- Improve Excel knowledge; Specialized tools for Project/Portfolio Management (used for reporting, budget, timesheets,…) are often very expensive. We try to push the limits of Excel as much as possible, as long as we can. This causes the need for training to write macro’s, create pivot tables and many more.
- Resource Management; At the moment, we have a Resource Forecast an Resource Actuals (timesheets) for projects. For operational tasks, there is no company wide system. At the moment, this remains a manually executed task of copy-pasting individual data into a consolidated file, with quite some room for human error. To minimize these errors this, I’ve worked together with our ICT department to automate the consolidation.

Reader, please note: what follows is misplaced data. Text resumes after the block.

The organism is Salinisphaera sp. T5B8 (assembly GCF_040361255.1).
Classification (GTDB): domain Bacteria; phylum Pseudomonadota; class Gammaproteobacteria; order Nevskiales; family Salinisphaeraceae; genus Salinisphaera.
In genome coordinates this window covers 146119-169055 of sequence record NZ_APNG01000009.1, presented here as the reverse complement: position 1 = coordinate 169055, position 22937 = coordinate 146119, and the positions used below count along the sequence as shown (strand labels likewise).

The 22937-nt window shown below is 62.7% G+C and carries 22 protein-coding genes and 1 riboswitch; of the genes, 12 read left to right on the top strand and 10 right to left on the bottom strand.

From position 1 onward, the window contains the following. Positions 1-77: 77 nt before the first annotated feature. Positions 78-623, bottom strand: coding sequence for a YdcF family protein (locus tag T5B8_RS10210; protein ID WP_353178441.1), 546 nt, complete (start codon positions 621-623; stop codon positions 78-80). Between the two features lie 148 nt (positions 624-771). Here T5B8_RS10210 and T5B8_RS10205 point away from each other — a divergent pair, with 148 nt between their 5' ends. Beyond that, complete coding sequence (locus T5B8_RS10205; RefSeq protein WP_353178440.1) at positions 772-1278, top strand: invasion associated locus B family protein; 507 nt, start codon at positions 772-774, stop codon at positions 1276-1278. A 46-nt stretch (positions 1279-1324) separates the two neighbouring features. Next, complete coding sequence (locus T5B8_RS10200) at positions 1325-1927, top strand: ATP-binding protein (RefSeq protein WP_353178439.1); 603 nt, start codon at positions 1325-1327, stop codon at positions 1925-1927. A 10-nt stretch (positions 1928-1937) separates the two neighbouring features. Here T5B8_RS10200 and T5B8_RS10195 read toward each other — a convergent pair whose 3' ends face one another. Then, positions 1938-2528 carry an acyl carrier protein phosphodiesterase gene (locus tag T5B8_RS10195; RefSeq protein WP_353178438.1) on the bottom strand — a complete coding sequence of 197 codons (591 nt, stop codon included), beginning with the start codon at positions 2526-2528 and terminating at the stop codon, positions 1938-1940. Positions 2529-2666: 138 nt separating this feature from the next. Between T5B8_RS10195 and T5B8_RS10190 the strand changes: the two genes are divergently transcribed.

A next step will be to introduce a resource pool system for the whole company. This should enable us to plan out all the projects in our portfolio. If we know how much time employees will be needed for their operation tasks, we will know the capacity that remains for projects, and we can estimate the duration of each project. On the other hand, if a project has a high priority, we can see where adaptations in the division of the operational work are possible.
Davina Leysen works as an Attaché project beheer at Belnet (Programme and project officer). Davina has created a support base for the implementation and use of the P3O structure at Belnet. She is P3O and PRINCE2 certified and plans on getting her MSP certification soon.